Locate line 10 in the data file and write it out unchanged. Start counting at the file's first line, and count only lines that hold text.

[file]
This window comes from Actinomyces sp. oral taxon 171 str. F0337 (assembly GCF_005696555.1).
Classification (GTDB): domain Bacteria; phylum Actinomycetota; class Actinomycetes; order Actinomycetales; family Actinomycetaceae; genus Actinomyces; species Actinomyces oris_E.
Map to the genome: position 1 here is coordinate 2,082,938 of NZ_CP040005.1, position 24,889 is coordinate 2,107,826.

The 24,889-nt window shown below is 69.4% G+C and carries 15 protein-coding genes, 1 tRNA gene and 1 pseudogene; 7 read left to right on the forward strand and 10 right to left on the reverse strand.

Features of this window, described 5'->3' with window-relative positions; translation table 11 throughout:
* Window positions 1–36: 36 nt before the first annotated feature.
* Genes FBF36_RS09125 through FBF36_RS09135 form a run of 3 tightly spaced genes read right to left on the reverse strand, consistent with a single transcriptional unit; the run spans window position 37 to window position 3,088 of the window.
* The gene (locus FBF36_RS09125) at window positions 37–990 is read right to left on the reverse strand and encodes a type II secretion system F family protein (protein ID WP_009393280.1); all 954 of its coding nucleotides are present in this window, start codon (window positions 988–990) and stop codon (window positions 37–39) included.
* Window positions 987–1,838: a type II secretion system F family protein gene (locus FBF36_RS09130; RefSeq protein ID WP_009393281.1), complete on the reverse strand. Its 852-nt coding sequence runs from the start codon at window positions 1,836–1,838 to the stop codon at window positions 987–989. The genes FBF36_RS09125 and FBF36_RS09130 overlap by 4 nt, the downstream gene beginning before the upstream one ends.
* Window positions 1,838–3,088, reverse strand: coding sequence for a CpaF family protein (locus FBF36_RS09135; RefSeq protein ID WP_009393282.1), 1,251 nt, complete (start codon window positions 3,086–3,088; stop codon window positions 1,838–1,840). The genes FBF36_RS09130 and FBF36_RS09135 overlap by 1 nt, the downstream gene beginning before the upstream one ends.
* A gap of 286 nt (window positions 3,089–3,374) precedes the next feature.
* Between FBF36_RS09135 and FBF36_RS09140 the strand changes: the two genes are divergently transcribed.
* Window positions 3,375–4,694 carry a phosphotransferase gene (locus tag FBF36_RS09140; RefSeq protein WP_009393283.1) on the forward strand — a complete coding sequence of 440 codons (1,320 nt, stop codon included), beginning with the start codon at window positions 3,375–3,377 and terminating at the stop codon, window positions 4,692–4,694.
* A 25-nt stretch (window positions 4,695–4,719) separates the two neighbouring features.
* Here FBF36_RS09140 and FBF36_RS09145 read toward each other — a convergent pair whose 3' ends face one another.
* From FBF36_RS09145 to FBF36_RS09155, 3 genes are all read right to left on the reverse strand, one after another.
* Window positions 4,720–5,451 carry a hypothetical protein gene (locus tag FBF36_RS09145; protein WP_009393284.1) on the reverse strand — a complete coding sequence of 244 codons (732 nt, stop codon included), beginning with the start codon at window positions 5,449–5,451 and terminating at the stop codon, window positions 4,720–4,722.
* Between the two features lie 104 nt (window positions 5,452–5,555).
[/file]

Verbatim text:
* Window positions 1,838–3,088, reverse strand: coding sequence for a CpaF family protein (locus FBF36_RS09135; RefSeq protein ID WP_009393282.1), 1,251 nt, complete (start codon window positions 3,086–3,088; stop codon window positions 1,838–1,840). The genes FBF36_RS09130 and FBF36_RS09135 overlap by 1 nt, the downstream gene beginning before the upstream one ends.